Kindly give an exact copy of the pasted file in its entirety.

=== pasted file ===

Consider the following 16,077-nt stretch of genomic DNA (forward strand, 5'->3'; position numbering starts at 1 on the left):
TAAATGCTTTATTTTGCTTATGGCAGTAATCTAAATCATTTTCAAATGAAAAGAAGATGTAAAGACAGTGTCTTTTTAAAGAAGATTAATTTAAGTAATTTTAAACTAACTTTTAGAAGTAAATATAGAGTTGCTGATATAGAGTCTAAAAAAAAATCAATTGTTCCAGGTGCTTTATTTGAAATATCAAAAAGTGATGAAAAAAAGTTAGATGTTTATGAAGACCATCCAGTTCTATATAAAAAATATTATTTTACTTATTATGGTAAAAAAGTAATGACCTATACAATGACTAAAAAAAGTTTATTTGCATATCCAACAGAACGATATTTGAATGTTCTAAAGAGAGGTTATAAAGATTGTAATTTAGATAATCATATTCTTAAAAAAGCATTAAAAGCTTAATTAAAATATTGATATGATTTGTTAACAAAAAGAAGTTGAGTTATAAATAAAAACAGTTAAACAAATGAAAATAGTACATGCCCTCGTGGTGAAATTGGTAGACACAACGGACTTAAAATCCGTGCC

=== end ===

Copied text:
Consider the following 16,077-nt stretch of genomic DNA (forward strand, 5'->3'; position numbering starts at 1 on the left):
TAAATGCTTTATTTTGCTTATGGCAGTAATCTAAATCATTTTCAAATGAAAAGAAGATGTAAAGACAGTGTCTTTTTAAAGAAGATTAATTTAAGTAATTTTAAACTAACTTTTAGAAGTAAATATAGAGTTGCTGATATAGAGTCTAAAAAAAAATCAATTGTTCCAGGTGCTTTATTTGAAATATCAAAAAGTGATGAAAAAAAGTTAGATGTTTATGAAGACCATCCAGTTCTATATAAAAAATATTATTTTACTTATTATGGTAAAAAAGTAATGACCTATACAATGACTAAAAAAAGTTTATTTGCATATCCAACAGAACGATATTTGAATGTTCTAAAGAGAGGTTATAAAGATTGTAATTTAGATAATCATATTCTTAAAAAAGCATTAAAAGCTTAATTAAAATATTGATATGATTTGTTAACAAAAAGAAGTTGAGTTATAAATAAAAACAGTTAAACAAATGAAAATAGTACATGCCCTCGTGGTGAAATTGGTAGACACAACGGACTTAAAATCCGTGCC